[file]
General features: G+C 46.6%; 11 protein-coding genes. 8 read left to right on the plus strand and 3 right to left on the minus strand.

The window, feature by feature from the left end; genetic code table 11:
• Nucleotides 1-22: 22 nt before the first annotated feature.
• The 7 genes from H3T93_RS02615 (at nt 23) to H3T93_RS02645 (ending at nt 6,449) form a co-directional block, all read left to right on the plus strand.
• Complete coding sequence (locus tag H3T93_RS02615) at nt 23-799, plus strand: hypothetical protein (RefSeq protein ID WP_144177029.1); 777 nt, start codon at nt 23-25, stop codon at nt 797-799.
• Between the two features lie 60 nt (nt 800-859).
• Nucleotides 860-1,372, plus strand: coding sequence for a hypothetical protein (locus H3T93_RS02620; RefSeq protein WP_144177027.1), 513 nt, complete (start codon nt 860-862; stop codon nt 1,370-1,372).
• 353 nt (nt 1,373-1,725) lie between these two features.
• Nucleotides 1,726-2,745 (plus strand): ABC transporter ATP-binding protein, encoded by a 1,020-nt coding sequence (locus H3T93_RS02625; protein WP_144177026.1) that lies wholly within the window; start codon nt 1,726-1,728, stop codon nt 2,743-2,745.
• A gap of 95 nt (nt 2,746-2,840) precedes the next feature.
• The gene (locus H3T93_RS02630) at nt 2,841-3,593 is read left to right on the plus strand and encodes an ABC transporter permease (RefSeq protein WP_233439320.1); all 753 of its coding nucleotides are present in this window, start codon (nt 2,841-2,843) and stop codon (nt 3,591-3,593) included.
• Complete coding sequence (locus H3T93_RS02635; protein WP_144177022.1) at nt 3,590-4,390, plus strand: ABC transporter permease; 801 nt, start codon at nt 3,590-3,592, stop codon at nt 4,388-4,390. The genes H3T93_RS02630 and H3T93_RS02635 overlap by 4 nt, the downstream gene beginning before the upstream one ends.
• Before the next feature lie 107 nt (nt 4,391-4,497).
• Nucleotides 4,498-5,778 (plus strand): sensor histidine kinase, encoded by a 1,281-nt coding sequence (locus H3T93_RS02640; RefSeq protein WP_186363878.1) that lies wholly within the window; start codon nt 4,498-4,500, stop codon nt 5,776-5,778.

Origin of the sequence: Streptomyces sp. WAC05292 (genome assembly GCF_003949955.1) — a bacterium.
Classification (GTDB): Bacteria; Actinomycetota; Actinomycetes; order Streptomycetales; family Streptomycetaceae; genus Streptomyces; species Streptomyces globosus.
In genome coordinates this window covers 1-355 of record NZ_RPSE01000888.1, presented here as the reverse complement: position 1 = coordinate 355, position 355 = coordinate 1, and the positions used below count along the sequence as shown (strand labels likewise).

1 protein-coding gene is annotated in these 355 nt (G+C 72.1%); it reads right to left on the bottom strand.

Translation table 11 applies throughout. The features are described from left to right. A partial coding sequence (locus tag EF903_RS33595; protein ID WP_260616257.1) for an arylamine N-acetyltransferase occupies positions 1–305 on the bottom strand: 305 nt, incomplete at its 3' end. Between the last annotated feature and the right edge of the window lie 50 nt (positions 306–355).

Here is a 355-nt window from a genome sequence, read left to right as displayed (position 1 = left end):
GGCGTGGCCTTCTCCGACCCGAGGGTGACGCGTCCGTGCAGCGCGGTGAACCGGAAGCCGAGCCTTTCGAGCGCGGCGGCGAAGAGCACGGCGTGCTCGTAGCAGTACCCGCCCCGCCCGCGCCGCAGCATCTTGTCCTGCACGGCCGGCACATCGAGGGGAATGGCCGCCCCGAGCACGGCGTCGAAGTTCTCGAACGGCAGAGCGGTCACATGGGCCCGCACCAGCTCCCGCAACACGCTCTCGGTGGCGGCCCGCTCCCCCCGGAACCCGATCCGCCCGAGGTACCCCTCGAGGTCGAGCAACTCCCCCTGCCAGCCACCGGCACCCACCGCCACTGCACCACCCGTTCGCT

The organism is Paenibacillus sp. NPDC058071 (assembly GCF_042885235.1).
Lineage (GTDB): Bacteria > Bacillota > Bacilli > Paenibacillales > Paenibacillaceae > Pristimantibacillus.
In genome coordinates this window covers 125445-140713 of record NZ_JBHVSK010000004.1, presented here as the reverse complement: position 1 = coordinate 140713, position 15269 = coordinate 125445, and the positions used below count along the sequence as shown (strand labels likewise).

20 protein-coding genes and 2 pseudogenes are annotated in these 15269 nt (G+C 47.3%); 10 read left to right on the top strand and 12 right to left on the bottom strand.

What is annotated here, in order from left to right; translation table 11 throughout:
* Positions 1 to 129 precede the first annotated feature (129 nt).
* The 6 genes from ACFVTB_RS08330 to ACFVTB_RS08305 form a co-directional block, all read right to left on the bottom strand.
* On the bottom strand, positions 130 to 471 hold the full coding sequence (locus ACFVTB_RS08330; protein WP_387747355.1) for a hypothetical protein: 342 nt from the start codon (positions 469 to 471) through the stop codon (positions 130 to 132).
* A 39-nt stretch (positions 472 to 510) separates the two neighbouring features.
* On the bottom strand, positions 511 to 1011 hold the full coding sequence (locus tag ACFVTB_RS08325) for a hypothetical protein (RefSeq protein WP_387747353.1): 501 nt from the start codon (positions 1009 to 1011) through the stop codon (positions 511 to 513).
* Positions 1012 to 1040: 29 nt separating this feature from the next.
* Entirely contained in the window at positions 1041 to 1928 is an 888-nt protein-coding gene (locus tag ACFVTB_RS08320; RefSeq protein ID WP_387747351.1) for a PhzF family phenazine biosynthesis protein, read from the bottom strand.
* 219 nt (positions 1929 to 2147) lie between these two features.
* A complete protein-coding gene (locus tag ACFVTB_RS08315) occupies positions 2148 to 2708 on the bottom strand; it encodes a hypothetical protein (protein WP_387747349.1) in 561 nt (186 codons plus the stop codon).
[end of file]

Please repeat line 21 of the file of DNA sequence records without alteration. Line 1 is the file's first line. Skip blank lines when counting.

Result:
GGCGTGGCCTTCTCCGACCCGAGGGTGACGCGTCCGTGCAGCGCGGTGAACCGGAAGCCGAGCCTTTCGAGCGCGGCGGCGAAGAGCACGGCGTGCTCGTAGCAGTACCCGCCCCGCCCGCGCCGCAGCATCTTGTCCTGCACGGCCGGCACATCGAGGGGAATGGCCGCCCCGAGCACGGCGTCGAAGTTCTCGAACGGCAGAGCGGTCACATGGGCCCGCACCAGCTCCCGCAACACGCTCTCGGTGGCGGCCCGCTCCCCCCGGAACCCGATCCGCCCGAGGTACCCCTCGAGGTCGAGCAACTCCCCCTGCCAGCCACCGGCACCCACCGCCACTGCACCACCCGTTCGCT